It's legal in the U.S. to be racist, homophobic, a Holocaust denier

In fact, it almost seems to be the norm.

Re:So much for... (0)

logjon (1411219) | more than 4 years ago | (#33384300)

I guess so, if you get your information from your television.

Re:So much for... (1)

mark72005 (1233572) | more than 4 years ago | (#33384436)

wasn't "Baywatch" highly rated in Europe? I don't think that the general public has a very accurate picture of who the average American is.

Re:So much for... (4, Insightful)

nomadic (141991) | more than 4 years ago | (#33384450)

You'll never convince a European of that; the vast majority seem utterly convinced they are experts on American culture (and what's wrong with it).

Re:So much for... (5, Interesting)

Wyatt Earp (1029) | more than 4 years ago | (#33384714)

Thats funny, while I've lived in the Great Plains, the Pacific Northwest, western Florida and now Alaska, I never pretend that I know what other parts of the US are like. The US is very different as you go from place to place, there is no "American culture" despite what MTV and Hollywood would have you think.

The government is mostly the same, the banks and restaurants are generally the same and there is a common language(s), but thats about it. Some parts are white, some red, some black.

Getting on a plane in Portland OR and getting off it in Atlanta and going downtown felt more different than when I went from Tel Aviv to Munich.

John Keegan said in Fields of Battle: The Wars for North America, that as a European coming to the US, he felt the great unifiers were restaurant chains and brands. Applebees, Dennys, McDonalds, Coca-Cola, Taco Bells everywhere gives Americans a sense they are in the same country. At least as much as the flag does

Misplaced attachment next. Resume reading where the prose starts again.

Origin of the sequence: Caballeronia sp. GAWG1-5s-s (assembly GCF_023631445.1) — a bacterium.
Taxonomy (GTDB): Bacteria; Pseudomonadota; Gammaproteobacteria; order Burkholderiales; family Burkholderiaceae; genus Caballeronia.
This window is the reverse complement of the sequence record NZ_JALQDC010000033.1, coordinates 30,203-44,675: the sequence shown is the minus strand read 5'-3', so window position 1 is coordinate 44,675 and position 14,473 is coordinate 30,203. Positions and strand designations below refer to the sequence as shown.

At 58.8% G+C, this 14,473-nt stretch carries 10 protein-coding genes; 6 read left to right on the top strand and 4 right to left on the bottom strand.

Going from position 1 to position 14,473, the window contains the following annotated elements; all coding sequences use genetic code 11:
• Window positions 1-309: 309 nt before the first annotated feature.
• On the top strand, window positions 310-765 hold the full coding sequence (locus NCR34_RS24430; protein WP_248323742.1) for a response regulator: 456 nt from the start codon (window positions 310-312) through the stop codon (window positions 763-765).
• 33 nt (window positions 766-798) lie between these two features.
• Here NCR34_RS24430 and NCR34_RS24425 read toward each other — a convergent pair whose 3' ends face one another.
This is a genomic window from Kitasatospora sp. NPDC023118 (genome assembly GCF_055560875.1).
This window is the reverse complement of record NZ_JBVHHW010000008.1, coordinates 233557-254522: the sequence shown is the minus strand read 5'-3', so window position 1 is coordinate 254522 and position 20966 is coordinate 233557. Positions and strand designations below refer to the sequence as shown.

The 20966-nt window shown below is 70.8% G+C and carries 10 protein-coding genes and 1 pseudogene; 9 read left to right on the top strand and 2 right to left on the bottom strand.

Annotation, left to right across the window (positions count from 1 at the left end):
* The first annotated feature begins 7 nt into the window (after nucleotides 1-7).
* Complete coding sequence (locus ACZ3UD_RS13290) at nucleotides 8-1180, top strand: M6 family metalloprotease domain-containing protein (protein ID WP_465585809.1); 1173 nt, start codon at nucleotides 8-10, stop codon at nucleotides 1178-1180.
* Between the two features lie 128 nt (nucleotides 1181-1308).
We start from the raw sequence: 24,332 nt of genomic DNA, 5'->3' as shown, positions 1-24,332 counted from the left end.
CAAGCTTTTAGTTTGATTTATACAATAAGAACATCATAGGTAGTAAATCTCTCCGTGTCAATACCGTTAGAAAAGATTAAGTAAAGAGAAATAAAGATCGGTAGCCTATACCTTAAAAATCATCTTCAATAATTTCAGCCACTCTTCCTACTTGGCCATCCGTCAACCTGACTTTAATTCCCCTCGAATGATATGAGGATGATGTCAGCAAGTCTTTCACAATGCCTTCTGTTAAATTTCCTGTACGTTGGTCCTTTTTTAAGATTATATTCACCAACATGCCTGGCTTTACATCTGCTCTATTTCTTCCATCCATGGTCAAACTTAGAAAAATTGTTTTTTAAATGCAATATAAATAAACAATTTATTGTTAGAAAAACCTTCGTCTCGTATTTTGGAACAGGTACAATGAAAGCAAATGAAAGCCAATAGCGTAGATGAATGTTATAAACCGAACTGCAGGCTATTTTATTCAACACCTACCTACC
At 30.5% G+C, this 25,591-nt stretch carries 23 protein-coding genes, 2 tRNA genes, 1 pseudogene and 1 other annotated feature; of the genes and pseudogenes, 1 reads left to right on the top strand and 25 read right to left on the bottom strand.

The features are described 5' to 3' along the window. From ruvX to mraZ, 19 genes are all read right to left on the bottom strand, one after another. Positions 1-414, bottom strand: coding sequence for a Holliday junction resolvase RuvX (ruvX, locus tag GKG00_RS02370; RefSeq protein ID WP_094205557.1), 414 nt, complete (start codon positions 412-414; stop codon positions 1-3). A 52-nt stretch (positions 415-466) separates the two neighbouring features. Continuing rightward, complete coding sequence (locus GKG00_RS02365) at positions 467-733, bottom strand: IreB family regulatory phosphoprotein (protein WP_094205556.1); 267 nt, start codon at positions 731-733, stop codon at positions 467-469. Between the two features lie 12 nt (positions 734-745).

Re:So much for... (1)

MBGMorden (803437) | more than 4 years ago | (#33384824)

Getting on a plane in Portland OR and getting off it in Atlanta and going downtown felt more different than when I went from Tel Aviv to Munich.

Off-topic, but could you expand on just what you found was so different? Not positing an opinion either way. It's just that with Atlanta being one of the closer "major" cities to me (and having traveled no farther north than Raleigh - no farther south than Miami), you've peaked my interests.

Re:So much for... (2, Funny)

AK Marc (707885) | more than 4 years ago | (#33385022)

Well, for one, most places have more than one street. In Atlanta, every road is named Peach Tree. That's enough of a difference for me.

as an american i say: (4, Insightful)

circletimessquare (444983) | more than 4 years ago | (#33384936)